So we see the Blackhawks landing atop the base via parachute. Batman joins in the fight, having presumably also parachuted down. That means they've abandoned their planes.

But when they learn the base is going to self-destruct, they are suddenly back in their planes flying away to safety in the nick of time. No matter how convoluted the comic book logic I employ to explain that away, I just can't get Batman and his allies back in their planes. How the heck did they DO that?

So the story is in many ways a missed opportunity. Had it been made a two-parter, a writer of Wolfman's skill and experience could have done wonderful things. Instead, the story is almost but not quite what it should be.

Even so, there are a few nice Easter eggs hidden in the issue. When the Gotham docks are flooded, take
note of the Hildago Trading Company--a shout-out to Doc Savage. There's also a line of dialogue referencing the Shadow.

We also see a panel in which Bruce Wayne is out with Linda Page, a Golden Age socialite character who appeared in a dozen or so issues during the 1940s. She was also used as a character in the 1943 Batman movie serial. Linda's appearance here is another nice shout-out to the Golden Age.

Besides, for all the faults this story has, it really is pretty sweet to see the Bat-Plane sharing the clouds with those Grumman Skyrockets.

Monday, April 14, 2014

Cover Cavalcade

Well-composed point-of-view shots such as this are always fun to look at.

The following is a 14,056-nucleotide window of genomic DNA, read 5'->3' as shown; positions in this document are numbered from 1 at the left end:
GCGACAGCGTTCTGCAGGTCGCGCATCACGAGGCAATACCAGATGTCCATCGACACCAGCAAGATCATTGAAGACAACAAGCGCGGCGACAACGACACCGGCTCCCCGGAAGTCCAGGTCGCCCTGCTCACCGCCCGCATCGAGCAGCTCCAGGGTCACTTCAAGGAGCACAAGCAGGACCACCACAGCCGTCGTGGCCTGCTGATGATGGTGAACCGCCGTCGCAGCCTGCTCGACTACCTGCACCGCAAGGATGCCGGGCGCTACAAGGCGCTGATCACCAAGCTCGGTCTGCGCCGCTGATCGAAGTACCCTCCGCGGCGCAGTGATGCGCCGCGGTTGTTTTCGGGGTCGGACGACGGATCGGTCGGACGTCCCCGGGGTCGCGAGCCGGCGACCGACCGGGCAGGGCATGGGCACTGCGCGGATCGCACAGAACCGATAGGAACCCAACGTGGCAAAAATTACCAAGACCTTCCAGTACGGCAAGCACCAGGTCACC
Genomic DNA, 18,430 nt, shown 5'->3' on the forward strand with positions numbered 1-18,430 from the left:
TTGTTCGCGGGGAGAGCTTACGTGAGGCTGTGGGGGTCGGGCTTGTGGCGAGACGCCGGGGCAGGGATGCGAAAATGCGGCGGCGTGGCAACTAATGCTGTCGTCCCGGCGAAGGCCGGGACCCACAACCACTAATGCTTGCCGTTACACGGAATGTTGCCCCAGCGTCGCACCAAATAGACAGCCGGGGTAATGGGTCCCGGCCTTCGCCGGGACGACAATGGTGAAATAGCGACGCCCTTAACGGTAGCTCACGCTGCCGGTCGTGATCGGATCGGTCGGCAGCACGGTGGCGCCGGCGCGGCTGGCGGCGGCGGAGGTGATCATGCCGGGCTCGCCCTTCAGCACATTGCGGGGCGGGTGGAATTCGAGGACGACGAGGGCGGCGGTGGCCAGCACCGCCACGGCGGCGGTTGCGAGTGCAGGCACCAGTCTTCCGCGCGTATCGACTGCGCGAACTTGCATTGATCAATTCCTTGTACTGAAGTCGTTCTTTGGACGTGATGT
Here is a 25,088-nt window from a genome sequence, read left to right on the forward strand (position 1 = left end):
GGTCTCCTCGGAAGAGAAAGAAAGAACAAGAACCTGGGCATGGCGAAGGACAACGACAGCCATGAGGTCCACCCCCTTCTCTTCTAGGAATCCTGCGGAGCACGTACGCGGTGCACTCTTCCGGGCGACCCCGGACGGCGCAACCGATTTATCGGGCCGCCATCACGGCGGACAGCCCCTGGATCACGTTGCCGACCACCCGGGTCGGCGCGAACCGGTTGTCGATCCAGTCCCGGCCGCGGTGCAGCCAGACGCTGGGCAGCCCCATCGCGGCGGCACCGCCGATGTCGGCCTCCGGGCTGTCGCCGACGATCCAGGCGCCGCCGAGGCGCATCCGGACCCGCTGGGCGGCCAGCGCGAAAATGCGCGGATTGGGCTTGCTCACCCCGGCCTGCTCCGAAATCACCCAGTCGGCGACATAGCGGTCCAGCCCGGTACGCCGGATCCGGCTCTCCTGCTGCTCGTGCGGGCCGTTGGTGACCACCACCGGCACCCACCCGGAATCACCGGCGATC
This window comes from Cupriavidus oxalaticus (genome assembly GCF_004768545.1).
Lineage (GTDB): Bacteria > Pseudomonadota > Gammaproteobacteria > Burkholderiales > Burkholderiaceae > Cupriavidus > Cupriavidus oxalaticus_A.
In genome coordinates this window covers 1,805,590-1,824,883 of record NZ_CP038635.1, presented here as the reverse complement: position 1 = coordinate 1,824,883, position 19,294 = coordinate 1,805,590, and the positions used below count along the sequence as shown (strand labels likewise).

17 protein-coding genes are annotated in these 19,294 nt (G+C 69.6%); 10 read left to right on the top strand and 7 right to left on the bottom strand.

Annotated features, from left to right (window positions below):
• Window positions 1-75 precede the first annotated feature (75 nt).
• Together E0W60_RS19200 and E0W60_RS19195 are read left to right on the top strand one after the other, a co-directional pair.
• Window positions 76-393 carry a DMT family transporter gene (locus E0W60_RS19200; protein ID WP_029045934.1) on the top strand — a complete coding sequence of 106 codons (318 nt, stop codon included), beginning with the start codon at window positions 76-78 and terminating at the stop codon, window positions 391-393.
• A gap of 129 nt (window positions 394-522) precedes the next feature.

Friday, April 11, 2014

Friday's Favorite OTR

Hercule Poirot: "Money Mad Ghoul" 9/13/45

Poirot investigates a series of recent grave robberies. The oddest aspect of the crime is that the graves are being robbed in alphabetical order according to the last name of each corpse.

Thursday, April 10, 2014

The Black Hush

The August 1, 1933 issue of The Shadow Magazine is a wondrous thing for two reasons. First, the cover painting by George Rozen is arguably THE iconic image of the Shadow.

Second, the story is a rambunctious action/mystery with just the right dollop of science fiction added to it. It is pure fun to read.

The Black Hush starts out with a bang. Or, rather, it starts out with a fusillade of revolver shots as two men attending a banquet for the Association of Electrical Engineers are gunned down. Just before the crime occurs, everything electrical in the banquet hall stops working and a thick darkness envelops the room.

It's quite a trick and the cops aren't quite sure how it was done. They are sure of one thing, though. The victims were shot by accident--it was a racketeer at a political banquet in a neighboring room who was the intended victim.

The Shadow, though, isn't so sure of that. He also has an idea of how the electricity was turned off and why two electrical engineers were targeted for murder.